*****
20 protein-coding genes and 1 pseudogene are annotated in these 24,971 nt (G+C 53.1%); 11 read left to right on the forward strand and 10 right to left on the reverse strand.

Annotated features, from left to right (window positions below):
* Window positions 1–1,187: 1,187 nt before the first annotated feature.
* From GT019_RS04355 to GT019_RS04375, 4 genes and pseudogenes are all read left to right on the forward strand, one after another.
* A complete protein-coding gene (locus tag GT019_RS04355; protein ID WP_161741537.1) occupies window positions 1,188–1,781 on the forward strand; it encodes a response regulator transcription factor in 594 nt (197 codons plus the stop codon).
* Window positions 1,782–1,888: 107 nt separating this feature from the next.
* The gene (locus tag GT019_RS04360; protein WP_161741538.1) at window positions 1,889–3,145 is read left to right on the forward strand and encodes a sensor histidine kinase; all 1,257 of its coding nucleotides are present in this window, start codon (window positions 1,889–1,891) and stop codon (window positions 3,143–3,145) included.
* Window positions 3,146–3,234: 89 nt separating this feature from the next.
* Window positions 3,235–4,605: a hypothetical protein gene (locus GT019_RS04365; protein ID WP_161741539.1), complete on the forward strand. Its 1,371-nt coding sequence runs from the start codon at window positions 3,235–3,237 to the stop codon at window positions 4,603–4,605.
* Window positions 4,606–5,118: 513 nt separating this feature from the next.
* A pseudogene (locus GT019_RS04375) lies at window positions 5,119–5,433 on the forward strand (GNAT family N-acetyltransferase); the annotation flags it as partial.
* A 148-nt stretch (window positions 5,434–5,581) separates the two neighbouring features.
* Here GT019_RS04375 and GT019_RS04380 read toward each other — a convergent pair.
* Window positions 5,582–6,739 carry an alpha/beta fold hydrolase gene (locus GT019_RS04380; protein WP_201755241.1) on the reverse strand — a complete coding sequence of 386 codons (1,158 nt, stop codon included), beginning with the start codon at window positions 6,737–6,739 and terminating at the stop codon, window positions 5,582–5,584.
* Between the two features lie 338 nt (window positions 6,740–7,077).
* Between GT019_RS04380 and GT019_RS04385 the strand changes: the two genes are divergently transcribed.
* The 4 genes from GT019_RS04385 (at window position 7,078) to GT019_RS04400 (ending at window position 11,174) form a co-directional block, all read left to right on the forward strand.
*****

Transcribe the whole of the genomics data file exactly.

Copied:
20 protein-coding genes and 1 pseudogene are annotated in these 24,971 nt (G+C 53.1%); 11 read left to right on the forward strand and 10 right to left on the reverse strand.

Annotated features, from left to right (window positions below):
* Window positions 1–1,187: 1,187 nt before the first annotated feature.
* From GT019_RS04355 to GT019_RS04375, 4 genes and pseudogenes are all read left to right on the forward strand, one after another.
* A complete protein-coding gene (locus tag GT019_RS04355; protein ID WP_161741537.1) occupies window positions 1,188–1,781 on the forward strand; it encodes a response regulator transcription factor in 594 nt (197 codons plus the stop codon).
* Window positions 1,782–1,888: 107 nt separating this feature from the next.
* The gene (locus tag GT019_RS04360; protein WP_161741538.1) at window positions 1,889–3,145 is read left to right on the forward strand and encodes a sensor histidine kinase; all 1,257 of its coding nucleotides are present in this window, start codon (window positions 1,889–1,891) and stop codon (window positions 3,143–3,145) included.
* Window positions 3,146–3,234: 89 nt separating this feature from the next.
* Window positions 3,235–4,605: a hypothetical protein gene (locus GT019_RS04365; protein ID WP_161741539.1), complete on the forward strand. Its 1,371-nt coding sequence runs from the start codon at window positions 3,235–3,237 to the stop codon at window positions 4,603–4,605.
* Window positions 4,606–5,118: 513 nt separating this feature from the next.
* A pseudogene (locus GT019_RS04375) lies at window positions 5,119–5,433 on the forward strand (GNAT family N-acetyltransferase); the annotation flags it as partial.
* A 148-nt stretch (window positions 5,434–5,581) separates the two neighbouring features.
* Here GT019_RS04375 and GT019_RS04380 read toward each other — a convergent pair.
* Window positions 5,582–6,739 carry an alpha/beta fold hydrolase gene (locus GT019_RS04380; protein WP_201755241.1) on the reverse strand — a complete coding sequence of 386 codons (1,158 nt, stop codon included), beginning with the start codon at window positions 6,737–6,739 and terminating at the stop codon, window positions 5,582–5,584.
* Between the two features lie 338 nt (window positions 6,740–7,077).
* Between GT019_RS04380 and GT019_RS04385 the strand changes: the two genes are divergently transcribed.
* The 4 genes from GT019_RS04385 (at window position 7,078) to GT019_RS04400 (ending at window position 11,174) form a co-directional block, all read left to right on the forward strand.